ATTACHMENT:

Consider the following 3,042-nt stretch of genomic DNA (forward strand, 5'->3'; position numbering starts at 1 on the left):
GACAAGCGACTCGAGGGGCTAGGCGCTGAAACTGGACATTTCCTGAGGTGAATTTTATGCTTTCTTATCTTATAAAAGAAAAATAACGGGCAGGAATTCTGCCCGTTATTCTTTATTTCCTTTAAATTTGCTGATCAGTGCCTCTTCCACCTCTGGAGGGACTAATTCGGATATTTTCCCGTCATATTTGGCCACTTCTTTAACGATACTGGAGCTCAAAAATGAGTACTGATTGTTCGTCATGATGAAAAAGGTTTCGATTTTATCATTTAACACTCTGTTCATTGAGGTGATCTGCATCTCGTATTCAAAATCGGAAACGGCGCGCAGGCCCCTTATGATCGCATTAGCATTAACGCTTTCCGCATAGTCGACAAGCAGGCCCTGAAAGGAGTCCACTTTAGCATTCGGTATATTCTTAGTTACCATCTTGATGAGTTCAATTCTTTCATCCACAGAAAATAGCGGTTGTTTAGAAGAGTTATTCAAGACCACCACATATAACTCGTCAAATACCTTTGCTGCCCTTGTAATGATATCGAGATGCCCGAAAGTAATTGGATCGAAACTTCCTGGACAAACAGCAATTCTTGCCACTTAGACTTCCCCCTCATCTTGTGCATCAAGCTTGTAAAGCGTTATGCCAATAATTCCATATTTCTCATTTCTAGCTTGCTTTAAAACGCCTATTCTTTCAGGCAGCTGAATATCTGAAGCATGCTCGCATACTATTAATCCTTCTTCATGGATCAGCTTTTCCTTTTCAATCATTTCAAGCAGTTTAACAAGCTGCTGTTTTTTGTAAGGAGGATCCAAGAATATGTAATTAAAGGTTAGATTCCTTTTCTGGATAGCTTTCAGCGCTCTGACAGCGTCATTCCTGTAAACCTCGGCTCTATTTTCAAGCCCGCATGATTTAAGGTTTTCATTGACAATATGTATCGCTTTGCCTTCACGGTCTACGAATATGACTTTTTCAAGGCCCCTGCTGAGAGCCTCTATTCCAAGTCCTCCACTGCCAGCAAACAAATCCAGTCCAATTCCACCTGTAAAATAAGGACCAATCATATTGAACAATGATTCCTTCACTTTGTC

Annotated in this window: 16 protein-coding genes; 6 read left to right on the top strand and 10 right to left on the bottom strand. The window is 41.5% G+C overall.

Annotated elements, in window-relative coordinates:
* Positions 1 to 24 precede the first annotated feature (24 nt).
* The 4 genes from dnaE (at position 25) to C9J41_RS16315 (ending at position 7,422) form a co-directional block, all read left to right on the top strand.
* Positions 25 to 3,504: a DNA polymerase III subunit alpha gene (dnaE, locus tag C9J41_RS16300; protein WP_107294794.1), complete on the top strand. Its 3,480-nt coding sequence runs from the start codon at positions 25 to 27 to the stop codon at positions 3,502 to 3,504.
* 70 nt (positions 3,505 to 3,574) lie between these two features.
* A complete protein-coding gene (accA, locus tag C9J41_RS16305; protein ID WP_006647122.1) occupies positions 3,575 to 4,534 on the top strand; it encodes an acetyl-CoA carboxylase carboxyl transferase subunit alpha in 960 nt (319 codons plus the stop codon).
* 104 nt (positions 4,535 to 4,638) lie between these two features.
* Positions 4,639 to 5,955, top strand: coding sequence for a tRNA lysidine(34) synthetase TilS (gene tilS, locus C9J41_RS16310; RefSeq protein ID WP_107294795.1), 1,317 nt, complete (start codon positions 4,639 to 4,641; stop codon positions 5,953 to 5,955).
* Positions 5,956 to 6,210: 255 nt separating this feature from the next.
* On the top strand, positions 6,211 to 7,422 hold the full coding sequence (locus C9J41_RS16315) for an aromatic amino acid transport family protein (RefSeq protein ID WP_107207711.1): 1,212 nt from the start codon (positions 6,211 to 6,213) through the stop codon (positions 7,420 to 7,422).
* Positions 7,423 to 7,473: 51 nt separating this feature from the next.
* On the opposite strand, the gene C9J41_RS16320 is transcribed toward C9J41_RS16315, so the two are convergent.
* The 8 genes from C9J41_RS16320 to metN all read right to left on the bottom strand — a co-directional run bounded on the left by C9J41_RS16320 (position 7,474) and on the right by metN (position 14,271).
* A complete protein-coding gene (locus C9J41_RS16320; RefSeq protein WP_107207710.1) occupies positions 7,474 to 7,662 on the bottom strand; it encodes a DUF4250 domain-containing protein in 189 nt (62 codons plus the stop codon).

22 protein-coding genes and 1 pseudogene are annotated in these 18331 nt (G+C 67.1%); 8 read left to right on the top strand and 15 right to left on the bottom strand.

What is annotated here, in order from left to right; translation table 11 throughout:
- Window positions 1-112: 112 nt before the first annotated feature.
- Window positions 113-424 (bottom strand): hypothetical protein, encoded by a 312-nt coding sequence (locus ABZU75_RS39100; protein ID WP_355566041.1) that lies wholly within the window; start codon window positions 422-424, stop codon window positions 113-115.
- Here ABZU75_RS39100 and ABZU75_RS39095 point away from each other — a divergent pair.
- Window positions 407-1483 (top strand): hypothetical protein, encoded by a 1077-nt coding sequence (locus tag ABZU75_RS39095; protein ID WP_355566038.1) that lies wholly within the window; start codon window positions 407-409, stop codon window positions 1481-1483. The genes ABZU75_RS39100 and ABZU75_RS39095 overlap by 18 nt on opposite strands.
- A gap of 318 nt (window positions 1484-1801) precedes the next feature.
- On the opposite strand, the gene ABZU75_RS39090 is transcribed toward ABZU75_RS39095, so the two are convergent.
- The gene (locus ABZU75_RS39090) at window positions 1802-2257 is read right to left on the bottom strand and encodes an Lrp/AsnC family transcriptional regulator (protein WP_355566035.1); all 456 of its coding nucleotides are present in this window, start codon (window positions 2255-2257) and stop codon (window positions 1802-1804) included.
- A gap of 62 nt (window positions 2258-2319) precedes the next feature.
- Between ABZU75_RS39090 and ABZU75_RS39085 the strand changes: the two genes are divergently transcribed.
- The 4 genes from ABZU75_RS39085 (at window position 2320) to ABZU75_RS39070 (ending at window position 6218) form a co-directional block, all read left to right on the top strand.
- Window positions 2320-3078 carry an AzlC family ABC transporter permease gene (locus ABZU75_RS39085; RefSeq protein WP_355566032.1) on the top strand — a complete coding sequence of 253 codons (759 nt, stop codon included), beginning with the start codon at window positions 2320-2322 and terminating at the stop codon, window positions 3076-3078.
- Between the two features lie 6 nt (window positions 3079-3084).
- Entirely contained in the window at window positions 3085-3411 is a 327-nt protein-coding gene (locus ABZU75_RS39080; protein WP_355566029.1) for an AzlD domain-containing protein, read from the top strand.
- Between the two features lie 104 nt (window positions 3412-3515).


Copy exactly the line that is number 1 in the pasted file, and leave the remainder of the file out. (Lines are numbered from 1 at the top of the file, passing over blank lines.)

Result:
Consider the following 3,042-nt stretch of genomic DNA (forward strand, 5'->3'; position numbering starts at 1 on the left):